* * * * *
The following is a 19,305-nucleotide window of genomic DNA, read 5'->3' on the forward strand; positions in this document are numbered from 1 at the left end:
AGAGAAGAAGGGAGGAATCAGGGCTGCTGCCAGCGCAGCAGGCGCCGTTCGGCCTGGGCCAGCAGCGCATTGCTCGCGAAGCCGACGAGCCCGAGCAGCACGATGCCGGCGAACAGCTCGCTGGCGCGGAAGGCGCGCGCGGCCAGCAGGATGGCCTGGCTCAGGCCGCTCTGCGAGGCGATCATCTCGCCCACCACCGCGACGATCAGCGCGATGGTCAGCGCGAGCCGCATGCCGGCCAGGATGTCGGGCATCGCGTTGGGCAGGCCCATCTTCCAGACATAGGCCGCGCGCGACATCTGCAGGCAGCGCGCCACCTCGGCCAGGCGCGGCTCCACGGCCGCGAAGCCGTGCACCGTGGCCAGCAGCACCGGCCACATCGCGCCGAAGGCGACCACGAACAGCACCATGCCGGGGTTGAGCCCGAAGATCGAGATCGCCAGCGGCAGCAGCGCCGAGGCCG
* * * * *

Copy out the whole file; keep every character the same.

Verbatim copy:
The following is a 19,305-nucleotide window of genomic DNA, read 5'->3' on the forward strand; positions in this document are numbered from 1 at the left end:
AGAGAAGAAGGGAGGAATCAGGGCTGCTGCCAGCGCAGCAGGCGCCGTTCGGCCTGGGCCAGCAGCGCATTGCTCGCGAAGCCGACGAGCCCGAGCAGCACGATGCCGGCGAACAGCTCGCTGGCGCGGAAGGCGCGCGCGGCCAGCAGGATGGCCTGGCTCAGGCCGCTCTGCGAGGCGATCATCTCGCCCACCACCGCGACGATCAGCGCGATGGTCAGCGCGAGCCGCATGCCGGCCAGGATGTCGGGCATCGCGTTGGGCAGGCCCATCTTCCAGACATAGGCCGCGCGCGACATCTGCAGGCAGCGCGCCACCTCGGCCAGGCGCGGCTCCACGGCCGCGAAGCCGTGCACCGTGGCCAGCAGCACCGGCCACATCGCGCCGAAGGCGACCACGAACAGCACCATGCCGGGGTTGAGCCCGAAGATCGAGATCGCCAGCGGCAGCAGCGCCGAGGCCG